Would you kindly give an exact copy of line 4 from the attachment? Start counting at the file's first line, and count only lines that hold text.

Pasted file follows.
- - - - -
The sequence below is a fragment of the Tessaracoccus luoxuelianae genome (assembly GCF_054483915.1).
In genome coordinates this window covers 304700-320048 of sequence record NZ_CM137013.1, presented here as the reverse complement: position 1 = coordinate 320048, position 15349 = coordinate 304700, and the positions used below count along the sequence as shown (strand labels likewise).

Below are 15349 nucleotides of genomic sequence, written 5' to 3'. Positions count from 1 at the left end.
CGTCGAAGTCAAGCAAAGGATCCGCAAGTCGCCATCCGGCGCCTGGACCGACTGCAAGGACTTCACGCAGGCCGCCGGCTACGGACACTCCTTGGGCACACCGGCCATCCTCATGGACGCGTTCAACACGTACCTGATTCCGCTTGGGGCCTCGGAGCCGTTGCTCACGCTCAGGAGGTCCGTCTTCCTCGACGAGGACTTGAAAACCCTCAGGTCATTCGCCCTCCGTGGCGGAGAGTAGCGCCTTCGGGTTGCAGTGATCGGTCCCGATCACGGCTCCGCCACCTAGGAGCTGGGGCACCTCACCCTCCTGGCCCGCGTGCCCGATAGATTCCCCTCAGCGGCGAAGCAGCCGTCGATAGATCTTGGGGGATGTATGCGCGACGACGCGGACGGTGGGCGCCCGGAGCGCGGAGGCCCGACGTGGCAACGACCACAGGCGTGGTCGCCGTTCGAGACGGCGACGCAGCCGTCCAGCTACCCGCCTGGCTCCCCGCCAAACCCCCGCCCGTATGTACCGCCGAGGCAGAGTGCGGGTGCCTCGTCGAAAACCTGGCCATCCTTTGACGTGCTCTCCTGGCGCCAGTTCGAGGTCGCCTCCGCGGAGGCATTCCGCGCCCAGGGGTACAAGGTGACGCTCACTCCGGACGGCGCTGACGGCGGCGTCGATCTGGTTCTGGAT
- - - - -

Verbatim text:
CGTCGAAGTCAAGCAAAGGATCCGCAAGTCGCCATCCGGCGCCTGGACCGACTGCAAGGACTTCACGCAGGCCGCCGGCTACGGACACTCCTTGGGCACACCGGCCATCCTCATGGACGCGTTCAACACGTACCTGATTCCGCTTGGGGCCTCGGAGCCGTTGCTCACGCTCAGGAGGTCCGTCTTCCTCGACGAGGACTTGAAAACCCTCAGGTCATTCGCCCTCCGTGGCGGAGAGTAGCGCCTTCGGGTTGCAGTGATCGGTCCCGATCACGGCTCCGCCACCTAGGAGCTGGGGCACCTCACCCTCCTGGCCCGCGTGCCCGATAGATTCCCCTCAGCGGCGAAGCAGCCGTCGATAGATCTTGGGGGATGTATGCGCGACGACGCGGACGGTGGGCGCCCGGAGCGCGGAGGCCCGACGTGGCAACGACCACAGGCGTGGTCGCCGTTCGAGACGGCGACGCAGCCGTCCAGCTACCCGCCTGGCTCCCCGCCAAACCCCCGCCCGTATGTACCGCCGAGGCAGAGTGCGGGTGCCTCGTCGAAAACCTGGCCATCCTTTGACGTGCTCTCCTGGCGCCAGTTCGAGGTCGCCTCCGCGGAGGCATTCCGCGCCCAGGGGTACAAGGTGACGCTCACTCCGGACGGCGCTGACGGCGGCGTCGATCTGGTTCTGGAT